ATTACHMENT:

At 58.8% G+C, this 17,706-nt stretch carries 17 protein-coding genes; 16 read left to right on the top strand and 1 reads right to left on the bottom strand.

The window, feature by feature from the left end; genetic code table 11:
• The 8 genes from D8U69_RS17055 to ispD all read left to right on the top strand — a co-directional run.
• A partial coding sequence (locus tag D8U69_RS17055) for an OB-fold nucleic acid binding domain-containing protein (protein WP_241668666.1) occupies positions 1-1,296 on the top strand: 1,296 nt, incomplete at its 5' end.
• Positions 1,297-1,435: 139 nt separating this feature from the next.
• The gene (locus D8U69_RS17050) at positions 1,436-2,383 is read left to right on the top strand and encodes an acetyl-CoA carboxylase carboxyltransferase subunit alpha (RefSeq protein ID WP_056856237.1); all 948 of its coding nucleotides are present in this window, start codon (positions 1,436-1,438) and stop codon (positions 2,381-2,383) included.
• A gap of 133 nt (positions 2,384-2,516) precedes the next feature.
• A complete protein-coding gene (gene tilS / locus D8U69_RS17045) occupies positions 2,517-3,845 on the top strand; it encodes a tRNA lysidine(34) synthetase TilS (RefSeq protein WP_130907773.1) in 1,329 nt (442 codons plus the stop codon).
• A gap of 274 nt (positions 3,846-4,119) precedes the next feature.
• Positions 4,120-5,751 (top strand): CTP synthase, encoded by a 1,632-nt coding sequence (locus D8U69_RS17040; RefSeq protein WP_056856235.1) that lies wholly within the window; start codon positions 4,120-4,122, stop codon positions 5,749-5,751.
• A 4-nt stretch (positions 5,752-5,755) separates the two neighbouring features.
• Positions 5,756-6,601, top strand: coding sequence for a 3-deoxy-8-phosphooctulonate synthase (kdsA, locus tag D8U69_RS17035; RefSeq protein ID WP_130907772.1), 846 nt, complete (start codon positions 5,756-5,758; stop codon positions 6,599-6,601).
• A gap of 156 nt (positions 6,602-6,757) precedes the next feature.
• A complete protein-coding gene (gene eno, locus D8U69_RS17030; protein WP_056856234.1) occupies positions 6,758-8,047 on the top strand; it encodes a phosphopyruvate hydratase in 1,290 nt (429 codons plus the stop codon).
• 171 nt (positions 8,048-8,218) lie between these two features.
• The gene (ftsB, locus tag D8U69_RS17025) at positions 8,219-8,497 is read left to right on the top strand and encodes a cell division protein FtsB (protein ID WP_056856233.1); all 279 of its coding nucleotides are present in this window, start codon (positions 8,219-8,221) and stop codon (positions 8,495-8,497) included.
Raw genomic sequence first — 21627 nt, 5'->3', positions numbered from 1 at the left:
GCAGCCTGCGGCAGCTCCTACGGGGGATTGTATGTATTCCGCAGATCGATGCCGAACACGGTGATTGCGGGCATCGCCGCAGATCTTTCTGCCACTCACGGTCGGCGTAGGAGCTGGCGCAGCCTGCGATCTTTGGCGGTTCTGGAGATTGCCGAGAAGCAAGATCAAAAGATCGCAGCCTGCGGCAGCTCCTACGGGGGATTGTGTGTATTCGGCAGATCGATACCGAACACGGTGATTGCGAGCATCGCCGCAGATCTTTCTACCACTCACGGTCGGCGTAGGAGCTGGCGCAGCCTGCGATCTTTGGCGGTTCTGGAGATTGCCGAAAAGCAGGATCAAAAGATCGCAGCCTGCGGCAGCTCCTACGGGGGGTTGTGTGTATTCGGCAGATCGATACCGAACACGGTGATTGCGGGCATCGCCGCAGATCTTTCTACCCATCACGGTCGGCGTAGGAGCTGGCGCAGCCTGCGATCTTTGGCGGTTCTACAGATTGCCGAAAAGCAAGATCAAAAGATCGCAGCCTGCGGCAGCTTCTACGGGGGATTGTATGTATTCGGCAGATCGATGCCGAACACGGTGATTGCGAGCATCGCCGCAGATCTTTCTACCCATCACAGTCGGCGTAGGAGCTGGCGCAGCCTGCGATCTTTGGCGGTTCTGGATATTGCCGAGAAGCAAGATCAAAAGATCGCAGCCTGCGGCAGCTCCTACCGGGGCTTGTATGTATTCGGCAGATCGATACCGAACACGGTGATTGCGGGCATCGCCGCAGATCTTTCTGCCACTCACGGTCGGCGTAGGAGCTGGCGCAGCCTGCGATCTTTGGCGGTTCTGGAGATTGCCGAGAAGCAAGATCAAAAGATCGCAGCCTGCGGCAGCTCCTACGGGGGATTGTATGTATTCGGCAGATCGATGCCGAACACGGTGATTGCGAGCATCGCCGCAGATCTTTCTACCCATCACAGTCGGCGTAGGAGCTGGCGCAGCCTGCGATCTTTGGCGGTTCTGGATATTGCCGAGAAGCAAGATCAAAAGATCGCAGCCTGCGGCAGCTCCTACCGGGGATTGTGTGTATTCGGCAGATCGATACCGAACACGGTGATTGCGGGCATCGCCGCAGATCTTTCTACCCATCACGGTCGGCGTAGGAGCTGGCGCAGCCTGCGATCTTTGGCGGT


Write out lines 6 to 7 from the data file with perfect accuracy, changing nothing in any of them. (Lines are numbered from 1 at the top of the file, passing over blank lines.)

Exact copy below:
• The gene (locus D8U69_RS17050) at positions 1,436-2,383 is read left to right on the top strand and encodes an acetyl-CoA carboxylase carboxyltransferase subunit alpha (RefSeq protein ID WP_056856237.1); all 948 of its coding nucleotides are present in this window, start codon (positions 1,436-1,438) and stop codon (positions 2,381-2,383) included.
• A gap of 133 nt (positions 2,384-2,516) precedes the next feature.